By Peter Collins : Chapter 1 , the aircraft : "Most advanced Allied air forces now have operational fleets of fourth-generation fighters (defined by attributes such as being fly-by-wire, highly unstable, highly agile, net-centric, multi-weapon and multi-role assets). These Western types include the Boeing F/A-18E/F Super Hornet, Dassault Rafale, Eurofighter Typhoon and Saab Gripen NG. The Boeing F-15E and Lockheed Martin F-16 have an older heritage, but their latest upgrades give them similar multi-role mission capabilities. Of the above group, only the Super Hornet and Rafale M are capable of aircraft-carrier operations. As these fourth-generation fighters' weapons, sensor systems and net-centric capabilities mature, the likelihood of export orders for such an operationally proven package becomes much more realistic. On behalf of Flight International, I became the first UK test pilot to evaluate the Rafale in its current F3 production standard, applicable to aircraft for both French air force and French navy frontline squadrons. The "proof-of-concept" Rafale A first flew in 1986 as an aerodynamic study, leading to the programme's formal launch two years later. The slightly smaller single-seat Rafale C01 and two-seat B01 for the French air force and single-seat M01 and M02 prototypes for the navy flew from 1991. The first production-standard Rafale flew in 1998, and entered service with the navy's 12F squadron at Landivisiau in 2004 in the F1 (air-to-air) standard. Deliveries of the air force's B- and C-model aircraft started in 2006 in the F2 standard, dubbed "omnirole" by Dassault. Since 2008, all Rafales have been delivered in the F3 standard, which adds reconnaissance pod integration and MBDA's ASMP-A nuclear weapon capability. All aircraft delivered in earlier production standards will be brought up to the F3 configuration over the next two years. The French forces plan to purchase 294 Rafales: 234 for the air force and 60 for the navy. Their Rafales are set to replace seven legacy fighter types, and will remain as France's principal combat aircraft until at least 2040. To date, about 70 Rafales have been delivered, with a current production rate of 12 a year. Rafale components and airframe sections are built at various Dassault facilities across France and assembled near Bordeaux, but maintained in design and engineering configuration "lockstep" using the virtual reality, Dassault-patented Catia database also used on the company's Falcon 7X business jet. Rafale software upgrades are scheduled to take place every two years, a complete set of new-generation sensors is set for 2012 and a full mid-life upgrade is planned for 2020 SUPERB PERFORMANCE The Rafale was always designed as an aircraft capable of any air-to-ground, reconnaissance or nuclear strike mission, but retaining superb air-to-air performance and capabilities. Air force and navy examples have made three fully operational deployments to Afghanistan since 2005, giving the French forces unparalleled combat and logistical experience. The commitments have also proved the aircraft's net-centric capabilities within the co-ordination required by coalition air forces and the command and control environment when delivering air support services to ground forces. Six Rafale Ms recently carried out a major joint exercise with the US Navy from the deck of the Nimitz-class aircraft carrier the USS Theodore Roosevelt. The air force's B/C fighters have 80% commonality with the navy's Rafale M model, the main differences being the latter's navalised landing gear, arrestor hook and some fuselage longitudinal strengthening. Overall, the M is about 300kg (661lb) heavier than the B, and has 13 hardpoints, against the 14 found on air force examples. Dassault describes the Rafale as omnirole rather than multirole. This is derived from the wide variety of air-to-ground and air-to-air weapons, sensor pods and fuel tank combinations it can carry; the optimisation of aircraft materials and construction; and the full authority digital FBW controlling a highly agile (very aerodynamically unstable) platform. This also gives the aircraft a massive centre of gravity range and allows for a huge combination of different mission stores to be carried, including the asymmetric loading of heavy stores, both laterally and longitudinally. Other attributes include the wide range of smart and discrete sensors developed for the aircraft, and the way that the vast array of received information is "data fused" by a powerful central computer to reduce pilot workload when presented in the head-down, head-level and head-up displays. The Rafale is designed for day or night covert low-level penetration, and can carry a maximum of 9.5t of external ordinance, equal to the much larger F-15E. With a basic empty weight of 10.3t, an internal fuel capacity of 4.7t and a maximum take-off weight of 24.5t, the Rafale can lift 140% of additional lo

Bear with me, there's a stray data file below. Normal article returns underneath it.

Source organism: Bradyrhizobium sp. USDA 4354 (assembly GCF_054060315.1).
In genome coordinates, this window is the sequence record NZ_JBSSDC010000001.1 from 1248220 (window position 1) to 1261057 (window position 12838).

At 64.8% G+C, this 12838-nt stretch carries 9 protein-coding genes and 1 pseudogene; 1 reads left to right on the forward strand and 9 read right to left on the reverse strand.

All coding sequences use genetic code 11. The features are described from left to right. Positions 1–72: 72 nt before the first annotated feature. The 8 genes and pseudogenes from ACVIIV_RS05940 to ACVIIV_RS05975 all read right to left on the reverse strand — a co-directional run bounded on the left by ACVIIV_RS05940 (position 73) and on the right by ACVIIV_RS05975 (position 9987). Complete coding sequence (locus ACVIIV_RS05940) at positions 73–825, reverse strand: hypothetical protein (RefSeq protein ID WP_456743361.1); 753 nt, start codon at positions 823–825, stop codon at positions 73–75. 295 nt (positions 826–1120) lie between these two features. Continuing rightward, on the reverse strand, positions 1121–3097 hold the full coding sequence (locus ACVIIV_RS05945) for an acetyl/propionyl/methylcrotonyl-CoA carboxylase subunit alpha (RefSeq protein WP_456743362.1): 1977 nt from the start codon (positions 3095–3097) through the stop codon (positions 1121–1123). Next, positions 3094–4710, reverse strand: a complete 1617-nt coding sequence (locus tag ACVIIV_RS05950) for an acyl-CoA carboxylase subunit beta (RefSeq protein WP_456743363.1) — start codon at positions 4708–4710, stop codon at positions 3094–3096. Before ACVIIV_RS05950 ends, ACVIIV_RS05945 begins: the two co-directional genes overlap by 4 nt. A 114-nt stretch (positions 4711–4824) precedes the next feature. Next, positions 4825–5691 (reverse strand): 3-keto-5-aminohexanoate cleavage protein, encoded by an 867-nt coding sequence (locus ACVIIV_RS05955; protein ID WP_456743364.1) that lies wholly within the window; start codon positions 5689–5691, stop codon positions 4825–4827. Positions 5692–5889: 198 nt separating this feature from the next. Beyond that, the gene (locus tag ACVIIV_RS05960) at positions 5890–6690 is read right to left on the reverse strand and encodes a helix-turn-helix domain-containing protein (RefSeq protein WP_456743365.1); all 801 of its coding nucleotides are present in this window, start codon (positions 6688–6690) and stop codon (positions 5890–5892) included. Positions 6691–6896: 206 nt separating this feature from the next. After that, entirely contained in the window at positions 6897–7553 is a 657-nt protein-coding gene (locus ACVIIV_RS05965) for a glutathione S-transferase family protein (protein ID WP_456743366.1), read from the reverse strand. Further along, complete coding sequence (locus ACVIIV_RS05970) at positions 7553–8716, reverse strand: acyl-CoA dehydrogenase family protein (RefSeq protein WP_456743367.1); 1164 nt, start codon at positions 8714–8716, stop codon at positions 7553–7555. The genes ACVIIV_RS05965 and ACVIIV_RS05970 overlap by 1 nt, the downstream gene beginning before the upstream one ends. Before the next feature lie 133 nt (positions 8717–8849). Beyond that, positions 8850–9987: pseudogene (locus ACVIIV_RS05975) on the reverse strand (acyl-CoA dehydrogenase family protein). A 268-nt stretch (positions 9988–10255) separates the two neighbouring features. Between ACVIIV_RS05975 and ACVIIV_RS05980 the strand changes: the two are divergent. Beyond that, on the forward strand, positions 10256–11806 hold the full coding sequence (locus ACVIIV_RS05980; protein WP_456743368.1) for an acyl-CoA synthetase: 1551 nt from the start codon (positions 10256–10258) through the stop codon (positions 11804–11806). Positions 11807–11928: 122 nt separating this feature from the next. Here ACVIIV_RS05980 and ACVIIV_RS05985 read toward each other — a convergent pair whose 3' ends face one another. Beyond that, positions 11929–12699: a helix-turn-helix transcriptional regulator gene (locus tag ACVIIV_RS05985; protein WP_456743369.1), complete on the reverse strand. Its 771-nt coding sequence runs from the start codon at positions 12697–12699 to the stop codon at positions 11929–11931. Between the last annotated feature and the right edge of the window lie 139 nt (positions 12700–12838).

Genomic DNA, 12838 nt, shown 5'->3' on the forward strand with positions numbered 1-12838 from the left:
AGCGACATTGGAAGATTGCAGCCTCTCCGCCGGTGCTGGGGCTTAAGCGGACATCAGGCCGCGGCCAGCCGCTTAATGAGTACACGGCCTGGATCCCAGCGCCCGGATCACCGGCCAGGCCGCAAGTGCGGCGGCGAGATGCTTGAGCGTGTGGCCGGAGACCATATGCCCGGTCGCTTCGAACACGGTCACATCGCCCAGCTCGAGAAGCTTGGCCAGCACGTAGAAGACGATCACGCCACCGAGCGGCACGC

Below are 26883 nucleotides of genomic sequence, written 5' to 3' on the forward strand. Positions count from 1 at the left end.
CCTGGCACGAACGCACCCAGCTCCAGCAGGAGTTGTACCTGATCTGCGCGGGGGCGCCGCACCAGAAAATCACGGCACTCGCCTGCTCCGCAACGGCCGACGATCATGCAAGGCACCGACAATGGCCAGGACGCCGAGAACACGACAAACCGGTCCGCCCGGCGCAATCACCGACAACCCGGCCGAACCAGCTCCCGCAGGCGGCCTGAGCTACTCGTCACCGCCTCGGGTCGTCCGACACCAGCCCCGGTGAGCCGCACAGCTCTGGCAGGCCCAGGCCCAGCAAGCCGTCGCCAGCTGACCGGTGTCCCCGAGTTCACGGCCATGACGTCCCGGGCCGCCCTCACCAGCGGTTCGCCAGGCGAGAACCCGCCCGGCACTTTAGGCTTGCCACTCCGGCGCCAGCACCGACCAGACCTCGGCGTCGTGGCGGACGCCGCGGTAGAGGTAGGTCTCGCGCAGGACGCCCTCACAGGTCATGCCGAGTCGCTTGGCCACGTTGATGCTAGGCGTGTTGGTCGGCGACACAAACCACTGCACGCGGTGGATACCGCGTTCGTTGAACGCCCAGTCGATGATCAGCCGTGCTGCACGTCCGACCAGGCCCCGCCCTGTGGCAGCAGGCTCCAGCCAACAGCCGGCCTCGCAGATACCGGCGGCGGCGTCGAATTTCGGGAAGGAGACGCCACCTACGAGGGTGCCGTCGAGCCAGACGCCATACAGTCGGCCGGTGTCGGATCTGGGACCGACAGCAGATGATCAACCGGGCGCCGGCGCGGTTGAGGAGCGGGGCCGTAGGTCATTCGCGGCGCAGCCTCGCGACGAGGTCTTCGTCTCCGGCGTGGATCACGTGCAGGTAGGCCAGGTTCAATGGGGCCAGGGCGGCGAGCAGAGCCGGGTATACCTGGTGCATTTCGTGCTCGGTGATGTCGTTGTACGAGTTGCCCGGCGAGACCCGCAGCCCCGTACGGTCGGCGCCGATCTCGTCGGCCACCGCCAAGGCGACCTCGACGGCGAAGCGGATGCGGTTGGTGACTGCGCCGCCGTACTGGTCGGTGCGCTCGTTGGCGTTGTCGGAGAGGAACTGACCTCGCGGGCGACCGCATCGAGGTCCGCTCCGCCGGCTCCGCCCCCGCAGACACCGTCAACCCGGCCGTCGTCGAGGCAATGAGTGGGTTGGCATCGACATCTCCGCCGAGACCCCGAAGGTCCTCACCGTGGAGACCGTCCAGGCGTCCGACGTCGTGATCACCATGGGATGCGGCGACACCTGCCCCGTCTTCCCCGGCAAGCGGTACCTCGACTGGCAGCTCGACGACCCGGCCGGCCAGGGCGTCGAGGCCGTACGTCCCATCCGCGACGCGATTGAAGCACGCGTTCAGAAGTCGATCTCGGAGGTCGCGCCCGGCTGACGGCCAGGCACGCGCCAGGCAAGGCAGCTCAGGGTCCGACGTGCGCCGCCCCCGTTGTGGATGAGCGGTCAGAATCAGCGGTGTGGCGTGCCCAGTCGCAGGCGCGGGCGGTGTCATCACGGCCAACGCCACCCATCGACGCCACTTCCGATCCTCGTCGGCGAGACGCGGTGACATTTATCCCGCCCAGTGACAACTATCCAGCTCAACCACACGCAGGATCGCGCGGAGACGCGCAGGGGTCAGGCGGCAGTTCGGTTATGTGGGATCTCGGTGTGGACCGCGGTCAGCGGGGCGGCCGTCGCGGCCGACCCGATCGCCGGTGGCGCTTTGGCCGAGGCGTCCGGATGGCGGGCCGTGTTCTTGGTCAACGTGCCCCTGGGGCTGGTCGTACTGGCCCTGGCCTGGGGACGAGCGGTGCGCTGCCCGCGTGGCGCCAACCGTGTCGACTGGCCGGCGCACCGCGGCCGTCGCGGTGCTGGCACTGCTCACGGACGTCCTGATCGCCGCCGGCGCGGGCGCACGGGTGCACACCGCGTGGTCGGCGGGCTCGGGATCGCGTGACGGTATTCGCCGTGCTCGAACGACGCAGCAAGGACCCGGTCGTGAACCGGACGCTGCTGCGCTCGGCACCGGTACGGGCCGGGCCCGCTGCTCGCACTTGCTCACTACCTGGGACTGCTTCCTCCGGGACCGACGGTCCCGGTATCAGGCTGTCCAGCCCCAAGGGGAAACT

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MK       11/18/2009 2:47:03 PM